SAT Writing includes an essay question and two sections of multiple choice questions.
- The Essay is always the FIRST section on the SAT.
- The bulk of multiple choice questions then come in one big, 25 minute section of 35 questions, and which appears somewhere between Sections 2-7.
- Additionally, a short, ten minute section of 14 Improving Sentences questions is always the last section of the test (Section 10).
The multiple choice (non-Essay) part of SAT Writing includes three types of questions:
- Improving Sentences (IS):
Part or all of a sentence is underlined and you have to decide which is the best version of the underlined part.
- Error Identification (EI):
Four different words or phrases are underlined in a sentence and you have to decide whether any of these underlined parts contain an error.
- Improving Paragraphs (IP):
Questions on how to improve parts of a poorly written passage.
Improving Sentences (25 questions) and Error IDs (18 Questions) make up the vast majority of SAT Writing MC questions, while Improving Paragraphs account for only 6 out of the 49 total questions.
Improving Sentences and Error ID questions tend to appear in order of difficulty, with the easiest questions of each type appearing at the beginning and the hardest questions appearing near the end. Improvement Paragraph questions, by contrast, do not appear of order of difficulty.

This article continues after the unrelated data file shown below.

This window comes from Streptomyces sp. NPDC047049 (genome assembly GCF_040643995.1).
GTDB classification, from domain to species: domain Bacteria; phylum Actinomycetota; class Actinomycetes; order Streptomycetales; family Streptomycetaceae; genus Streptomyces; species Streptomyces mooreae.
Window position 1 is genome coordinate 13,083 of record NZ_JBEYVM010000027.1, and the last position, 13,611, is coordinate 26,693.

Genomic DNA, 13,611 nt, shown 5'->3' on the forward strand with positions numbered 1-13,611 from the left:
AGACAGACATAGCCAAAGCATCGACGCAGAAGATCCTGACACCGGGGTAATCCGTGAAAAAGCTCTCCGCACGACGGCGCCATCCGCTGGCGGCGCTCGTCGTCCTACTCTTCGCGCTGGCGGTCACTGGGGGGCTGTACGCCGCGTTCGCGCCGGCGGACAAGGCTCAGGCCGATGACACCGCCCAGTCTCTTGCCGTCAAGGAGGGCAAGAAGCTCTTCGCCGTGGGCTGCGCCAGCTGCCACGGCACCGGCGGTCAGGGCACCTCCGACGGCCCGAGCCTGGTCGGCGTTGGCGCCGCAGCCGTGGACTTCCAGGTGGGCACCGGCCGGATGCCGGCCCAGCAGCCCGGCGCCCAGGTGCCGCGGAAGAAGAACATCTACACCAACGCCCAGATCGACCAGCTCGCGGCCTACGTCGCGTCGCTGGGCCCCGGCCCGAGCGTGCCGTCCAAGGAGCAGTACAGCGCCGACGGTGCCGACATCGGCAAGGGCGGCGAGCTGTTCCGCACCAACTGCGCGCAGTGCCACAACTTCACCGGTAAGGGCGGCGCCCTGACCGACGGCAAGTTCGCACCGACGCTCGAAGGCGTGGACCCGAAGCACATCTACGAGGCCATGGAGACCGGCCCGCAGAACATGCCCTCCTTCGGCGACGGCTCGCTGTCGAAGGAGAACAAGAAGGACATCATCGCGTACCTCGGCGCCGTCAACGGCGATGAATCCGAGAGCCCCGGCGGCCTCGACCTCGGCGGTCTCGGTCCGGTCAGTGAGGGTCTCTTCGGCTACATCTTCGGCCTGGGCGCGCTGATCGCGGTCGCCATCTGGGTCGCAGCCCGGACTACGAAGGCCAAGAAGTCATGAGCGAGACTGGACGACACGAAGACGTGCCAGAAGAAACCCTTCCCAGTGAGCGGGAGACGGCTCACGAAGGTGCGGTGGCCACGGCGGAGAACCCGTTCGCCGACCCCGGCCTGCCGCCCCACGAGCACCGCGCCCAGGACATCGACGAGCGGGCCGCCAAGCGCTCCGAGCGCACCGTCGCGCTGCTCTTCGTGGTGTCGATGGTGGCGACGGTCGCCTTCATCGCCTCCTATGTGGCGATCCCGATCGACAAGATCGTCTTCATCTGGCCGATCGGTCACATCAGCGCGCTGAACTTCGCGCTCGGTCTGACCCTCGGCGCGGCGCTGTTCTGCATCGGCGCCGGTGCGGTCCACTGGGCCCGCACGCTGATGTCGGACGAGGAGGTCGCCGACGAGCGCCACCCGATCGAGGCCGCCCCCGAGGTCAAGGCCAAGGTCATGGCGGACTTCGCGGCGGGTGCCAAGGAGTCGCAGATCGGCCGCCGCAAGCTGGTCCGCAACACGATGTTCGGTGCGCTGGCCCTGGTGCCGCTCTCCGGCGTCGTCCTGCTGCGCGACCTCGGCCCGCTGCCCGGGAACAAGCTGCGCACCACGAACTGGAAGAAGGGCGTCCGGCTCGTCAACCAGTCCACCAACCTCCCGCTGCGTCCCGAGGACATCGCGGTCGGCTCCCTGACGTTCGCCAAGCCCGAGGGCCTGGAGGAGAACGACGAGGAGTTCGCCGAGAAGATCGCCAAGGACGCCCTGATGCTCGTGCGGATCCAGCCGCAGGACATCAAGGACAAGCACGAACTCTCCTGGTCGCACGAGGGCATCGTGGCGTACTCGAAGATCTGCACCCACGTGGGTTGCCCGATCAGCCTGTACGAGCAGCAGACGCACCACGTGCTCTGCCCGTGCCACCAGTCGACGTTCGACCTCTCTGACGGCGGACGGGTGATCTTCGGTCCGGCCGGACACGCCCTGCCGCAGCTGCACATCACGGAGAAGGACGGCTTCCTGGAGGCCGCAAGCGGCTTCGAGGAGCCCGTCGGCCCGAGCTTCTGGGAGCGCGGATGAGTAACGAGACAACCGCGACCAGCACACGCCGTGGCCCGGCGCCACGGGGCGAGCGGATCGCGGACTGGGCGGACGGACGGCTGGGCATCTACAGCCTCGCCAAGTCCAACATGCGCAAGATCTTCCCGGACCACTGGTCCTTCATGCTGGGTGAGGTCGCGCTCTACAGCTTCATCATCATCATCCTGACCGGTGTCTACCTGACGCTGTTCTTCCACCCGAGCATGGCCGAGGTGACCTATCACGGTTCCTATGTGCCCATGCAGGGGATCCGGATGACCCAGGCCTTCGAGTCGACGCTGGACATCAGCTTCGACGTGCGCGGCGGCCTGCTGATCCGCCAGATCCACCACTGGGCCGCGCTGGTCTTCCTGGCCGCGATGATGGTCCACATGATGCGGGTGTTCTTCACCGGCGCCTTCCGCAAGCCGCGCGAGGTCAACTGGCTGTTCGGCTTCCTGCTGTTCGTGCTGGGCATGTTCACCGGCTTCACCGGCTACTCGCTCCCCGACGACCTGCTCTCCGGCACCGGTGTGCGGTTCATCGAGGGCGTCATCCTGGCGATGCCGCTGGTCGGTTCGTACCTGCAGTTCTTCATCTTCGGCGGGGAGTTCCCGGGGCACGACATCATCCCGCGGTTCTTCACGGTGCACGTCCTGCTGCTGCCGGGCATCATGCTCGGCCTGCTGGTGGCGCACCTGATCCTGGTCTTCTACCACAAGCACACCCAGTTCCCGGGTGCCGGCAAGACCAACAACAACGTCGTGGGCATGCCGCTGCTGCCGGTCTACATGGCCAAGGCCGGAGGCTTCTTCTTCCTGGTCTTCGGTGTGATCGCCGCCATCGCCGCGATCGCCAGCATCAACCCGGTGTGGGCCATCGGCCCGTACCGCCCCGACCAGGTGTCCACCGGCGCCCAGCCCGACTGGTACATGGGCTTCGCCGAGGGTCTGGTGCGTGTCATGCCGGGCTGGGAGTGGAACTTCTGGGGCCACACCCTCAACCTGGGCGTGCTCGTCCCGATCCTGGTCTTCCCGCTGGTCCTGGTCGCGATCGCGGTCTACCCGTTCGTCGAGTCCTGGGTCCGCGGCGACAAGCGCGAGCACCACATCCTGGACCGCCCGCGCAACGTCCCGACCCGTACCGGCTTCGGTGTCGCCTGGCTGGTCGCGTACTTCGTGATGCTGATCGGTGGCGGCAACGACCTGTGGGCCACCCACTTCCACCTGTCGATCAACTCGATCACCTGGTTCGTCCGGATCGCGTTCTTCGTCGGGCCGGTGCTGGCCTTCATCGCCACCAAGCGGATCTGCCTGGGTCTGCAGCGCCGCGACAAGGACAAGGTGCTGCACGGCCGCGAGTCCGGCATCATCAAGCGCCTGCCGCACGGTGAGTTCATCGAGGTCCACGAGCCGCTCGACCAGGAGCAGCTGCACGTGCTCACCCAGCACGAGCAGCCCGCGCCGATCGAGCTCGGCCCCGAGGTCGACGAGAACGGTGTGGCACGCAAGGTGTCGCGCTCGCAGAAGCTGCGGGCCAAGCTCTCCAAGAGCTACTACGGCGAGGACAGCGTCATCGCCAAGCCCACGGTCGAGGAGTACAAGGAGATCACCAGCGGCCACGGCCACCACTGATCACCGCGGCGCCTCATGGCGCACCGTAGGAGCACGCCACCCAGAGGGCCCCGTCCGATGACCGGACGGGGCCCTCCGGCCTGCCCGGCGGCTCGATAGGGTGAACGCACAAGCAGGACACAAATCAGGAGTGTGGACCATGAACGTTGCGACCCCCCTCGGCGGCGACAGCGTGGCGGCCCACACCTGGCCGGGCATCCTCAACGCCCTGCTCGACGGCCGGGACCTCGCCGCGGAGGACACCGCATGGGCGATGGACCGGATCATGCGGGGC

On the long Writing multiple choice section, answer Improving Paragraphs questions first. Then go back to the beginning of the section and answer the rest of the questions.
After slogging through 11 Sentence Improvements and 18 Error IDs, test fatigue and time pressure combine to make the Improving Paragraph questions far more difficult at the end of the long Writing section than they would be if they were positioned earlier.
By moving to the back of the section and answering these questions first, you can pick up easy points that other students often miss. This strategy also helps you better manage your time because the final questions will then be shorter Error IDs instead of the longer Paragraph Improvements.
From my SAT training guide: SAT Unlocked.